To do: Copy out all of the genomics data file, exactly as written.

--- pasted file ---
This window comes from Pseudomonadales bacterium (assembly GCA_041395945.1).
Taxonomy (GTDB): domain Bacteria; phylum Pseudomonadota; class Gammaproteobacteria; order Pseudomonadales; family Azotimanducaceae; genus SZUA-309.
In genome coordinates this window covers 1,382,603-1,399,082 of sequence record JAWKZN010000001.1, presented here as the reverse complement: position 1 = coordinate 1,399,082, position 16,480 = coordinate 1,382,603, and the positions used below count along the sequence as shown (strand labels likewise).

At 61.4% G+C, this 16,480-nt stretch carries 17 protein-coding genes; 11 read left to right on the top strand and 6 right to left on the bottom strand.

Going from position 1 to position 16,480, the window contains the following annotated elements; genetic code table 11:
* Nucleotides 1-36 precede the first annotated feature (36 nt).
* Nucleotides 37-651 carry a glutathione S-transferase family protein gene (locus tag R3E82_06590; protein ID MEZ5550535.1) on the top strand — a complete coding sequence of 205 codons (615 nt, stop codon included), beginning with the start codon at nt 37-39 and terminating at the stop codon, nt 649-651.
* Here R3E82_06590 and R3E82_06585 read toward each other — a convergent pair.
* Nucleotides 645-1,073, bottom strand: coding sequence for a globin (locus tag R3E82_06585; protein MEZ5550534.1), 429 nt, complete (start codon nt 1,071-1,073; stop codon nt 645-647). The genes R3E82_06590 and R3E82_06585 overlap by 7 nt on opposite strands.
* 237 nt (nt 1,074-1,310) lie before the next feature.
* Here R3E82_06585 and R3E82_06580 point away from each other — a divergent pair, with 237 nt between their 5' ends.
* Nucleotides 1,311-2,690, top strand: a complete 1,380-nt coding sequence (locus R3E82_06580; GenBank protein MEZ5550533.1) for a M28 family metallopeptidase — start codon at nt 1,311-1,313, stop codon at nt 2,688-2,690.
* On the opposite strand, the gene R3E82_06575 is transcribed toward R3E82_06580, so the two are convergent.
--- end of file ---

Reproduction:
This window comes from Pseudomonadales bacterium (assembly GCA_041395945.1).
Taxonomy (GTDB): domain Bacteria; phylum Pseudomonadota; class Gammaproteobacteria; order Pseudomonadales; family Azotimanducaceae; genus SZUA-309.
In genome coordinates this window covers 1,382,603-1,399,082 of sequence record JAWKZN010000001.1, presented here as the reverse complement: position 1 = coordinate 1,399,082, position 16,480 = coordinate 1,382,603, and the positions used below count along the sequence as shown (strand labels likewise).

At 61.4% G+C, this 16,480-nt stretch carries 17 protein-coding genes; 11 read left to right on the top strand and 6 right to left on the bottom strand.

Going from position 1 to position 16,480, the window contains the following annotated elements; genetic code table 11:
* Nucleotides 1-36 precede the first annotated feature (36 nt).
* Nucleotides 37-651 carry a glutathione S-transferase family protein gene (locus tag R3E82_06590; protein ID MEZ5550535.1) on the top strand — a complete coding sequence of 205 codons (615 nt, stop codon included), beginning with the start codon at nt 37-39 and terminating at the stop codon, nt 649-651.
* Here R3E82_06590 and R3E82_06585 read toward each other — a convergent pair.
* Nucleotides 645-1,073, bottom strand: coding sequence for a globin (locus tag R3E82_06585; protein MEZ5550534.1), 429 nt, complete (start codon nt 1,071-1,073; stop codon nt 645-647). The genes R3E82_06590 and R3E82_06585 overlap by 7 nt on opposite strands.
* 237 nt (nt 1,074-1,310) lie before the next feature.
* Here R3E82_06585 and R3E82_06580 point away from each other — a divergent pair, with 237 nt between their 5' ends.
* Nucleotides 1,311-2,690, top strand: a complete 1,380-nt coding sequence (locus R3E82_06580; GenBank protein MEZ5550533.1) for a M28 family metallopeptidase — start codon at nt 1,311-1,313, stop codon at nt 2,688-2,690.
* On the opposite strand, the gene R3E82_06575 is transcribed toward R3E82_06580, so the two are convergent.